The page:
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Infidels at the gates: the development of intellectual property protection regimes in the Arabian Gulf States, and the external forces that shaped them

Price, David (2006). Infidels at the gates: the development of intellectual property protection regimes in the Arabian Gulf States, and the external forces that shaped them. PhD Thesis, Charles Darwin University.

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Author Price, David
Title Infidels at the gates: the development of intellectual property protection regimes in the Arabian Gulf States, and the external forces that shaped them
Institution Charles Darwin University
Publication Date 2006
Thesis Type PhD
Subjects 1899 - Other Law and Legal Studies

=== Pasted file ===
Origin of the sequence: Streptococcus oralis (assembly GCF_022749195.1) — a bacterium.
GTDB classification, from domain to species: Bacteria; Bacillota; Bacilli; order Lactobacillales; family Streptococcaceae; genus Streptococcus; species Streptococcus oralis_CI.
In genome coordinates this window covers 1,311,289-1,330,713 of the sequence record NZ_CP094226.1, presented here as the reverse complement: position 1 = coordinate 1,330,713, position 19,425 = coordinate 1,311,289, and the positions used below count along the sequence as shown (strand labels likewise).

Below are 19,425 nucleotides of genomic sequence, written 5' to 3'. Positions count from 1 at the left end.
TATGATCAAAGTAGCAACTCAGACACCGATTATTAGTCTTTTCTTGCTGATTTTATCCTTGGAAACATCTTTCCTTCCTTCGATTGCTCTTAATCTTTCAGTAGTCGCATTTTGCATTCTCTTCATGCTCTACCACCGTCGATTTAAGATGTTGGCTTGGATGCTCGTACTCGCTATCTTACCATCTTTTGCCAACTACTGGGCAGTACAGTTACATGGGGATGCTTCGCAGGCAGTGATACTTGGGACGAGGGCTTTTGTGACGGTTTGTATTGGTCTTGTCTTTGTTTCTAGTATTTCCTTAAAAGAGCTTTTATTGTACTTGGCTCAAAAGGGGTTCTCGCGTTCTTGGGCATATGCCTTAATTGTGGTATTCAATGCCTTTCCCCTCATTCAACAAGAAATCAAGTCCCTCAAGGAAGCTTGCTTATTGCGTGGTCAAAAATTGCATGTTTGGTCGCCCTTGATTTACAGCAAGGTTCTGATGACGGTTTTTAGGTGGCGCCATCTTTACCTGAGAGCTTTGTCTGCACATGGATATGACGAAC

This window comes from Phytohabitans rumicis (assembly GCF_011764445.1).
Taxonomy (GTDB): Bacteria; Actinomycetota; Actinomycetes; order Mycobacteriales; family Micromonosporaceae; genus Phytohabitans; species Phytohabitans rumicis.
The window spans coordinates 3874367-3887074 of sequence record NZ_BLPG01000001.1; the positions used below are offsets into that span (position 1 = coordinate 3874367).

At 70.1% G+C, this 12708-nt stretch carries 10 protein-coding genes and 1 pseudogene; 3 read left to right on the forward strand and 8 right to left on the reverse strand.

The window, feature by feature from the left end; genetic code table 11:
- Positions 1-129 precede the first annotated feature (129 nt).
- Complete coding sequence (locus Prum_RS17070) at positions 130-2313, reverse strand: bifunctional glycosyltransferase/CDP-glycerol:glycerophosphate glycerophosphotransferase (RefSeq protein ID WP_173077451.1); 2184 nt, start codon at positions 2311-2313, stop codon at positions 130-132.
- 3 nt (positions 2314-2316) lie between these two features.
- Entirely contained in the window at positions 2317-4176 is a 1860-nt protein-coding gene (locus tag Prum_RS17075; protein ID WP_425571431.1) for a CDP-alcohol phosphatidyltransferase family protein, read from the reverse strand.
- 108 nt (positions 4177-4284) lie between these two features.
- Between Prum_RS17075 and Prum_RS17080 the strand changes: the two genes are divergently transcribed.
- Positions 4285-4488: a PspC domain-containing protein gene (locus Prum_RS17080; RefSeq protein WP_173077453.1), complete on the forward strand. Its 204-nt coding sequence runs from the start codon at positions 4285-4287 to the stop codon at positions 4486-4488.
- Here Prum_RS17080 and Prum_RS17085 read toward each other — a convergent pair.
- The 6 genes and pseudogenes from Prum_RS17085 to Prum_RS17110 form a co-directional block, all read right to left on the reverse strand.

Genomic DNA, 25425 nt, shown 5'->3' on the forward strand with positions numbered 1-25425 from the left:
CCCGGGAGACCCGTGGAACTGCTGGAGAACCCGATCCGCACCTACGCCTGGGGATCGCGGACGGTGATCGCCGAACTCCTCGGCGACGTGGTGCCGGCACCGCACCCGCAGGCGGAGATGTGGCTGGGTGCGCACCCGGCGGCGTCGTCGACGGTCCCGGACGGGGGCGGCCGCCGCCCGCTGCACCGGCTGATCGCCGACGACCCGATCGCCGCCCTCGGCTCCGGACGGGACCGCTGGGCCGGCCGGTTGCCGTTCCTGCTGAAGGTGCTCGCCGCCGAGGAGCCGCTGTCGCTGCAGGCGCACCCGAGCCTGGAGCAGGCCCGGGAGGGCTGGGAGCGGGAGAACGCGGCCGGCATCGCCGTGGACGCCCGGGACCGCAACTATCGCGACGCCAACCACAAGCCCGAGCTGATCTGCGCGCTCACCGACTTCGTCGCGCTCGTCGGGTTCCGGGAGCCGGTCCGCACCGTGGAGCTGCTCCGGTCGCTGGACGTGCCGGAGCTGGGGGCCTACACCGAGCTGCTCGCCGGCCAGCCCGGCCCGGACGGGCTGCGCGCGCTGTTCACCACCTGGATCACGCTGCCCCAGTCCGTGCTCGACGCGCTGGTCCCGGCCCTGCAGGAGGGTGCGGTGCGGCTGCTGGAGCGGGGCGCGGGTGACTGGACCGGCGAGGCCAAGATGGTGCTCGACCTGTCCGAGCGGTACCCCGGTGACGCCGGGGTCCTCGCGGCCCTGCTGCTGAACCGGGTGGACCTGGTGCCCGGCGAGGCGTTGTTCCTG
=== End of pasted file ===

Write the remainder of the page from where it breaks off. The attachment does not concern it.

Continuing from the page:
Abstract This thesis examines the performance of the Arabian Gulf Cooperation Council member states in protecting intellectual property rights, in the context of their accession to World Trade Organisation (WTO) membership, and compliance with the requirements of the WTO's Agreement on the Trade-Related Aspects of Intellectual Property Rights and the international conventions upon which the Agreement has been built. In the span of a single generation, the legal systems of the Gee states have undergone dramatic change and development - and that change is continuing. The change has been characterized by a major trend towards codification of laws, entailing increasing substitution of institutionalised procedures for the former discretionary exercise of personal authority largely based on local application of Shariah law. Nevertheless, the states' intellectual property laws still contain idiosyncrasies peculiar to themselves and to the GCC, such as the status of Shariah law. The driving force for the development of each state's intellectual property regime has been primarily external, and hence a dichotomy has arisen between the formal expression in the legislation and its practical application through the enforcement efforts. The dichotomy arises because of the external pressures to adopt laws for which the states do not yet have the expertise, infrastructures or cultural mores to effectively execute to the level of satisfaction sought by the more demanding developed countries. Even though the GCC states have regimes that are largely TRIPS-compliant, and have demonstrated a general willingness to address the complex issue of enforcement - albeit with mixed success - they now face additional pressures from developed countries, notably the United States, to adopt even higher standards of protection - TRIPS-plus standards. These standards are primarily aimed at protecting the particular interests of intellectual property rights holders from these developed countries. The pressure is applied through bilateral investment treaties and free trade agreements, which are then being promoted by the developed countries as representing the new international consensus on intellectual property protection standards. There are some contentious areas of intellectual property rights of particular concern within the region that are not yet adequately protected, such as traditional knowledge and cultural heritage, and indigenous biodiversity. Accordingly, intellectual property protection in the Gulf region is still, in essence, "work in progress", and future developments may hopefully change its character more in favour of the GCC states' interests themselves. The question arises whether the states continue to succumb to the pressures, or whether they will be able to at least hold their own ground and perhaps to some extent outmanouvre the developed countries.

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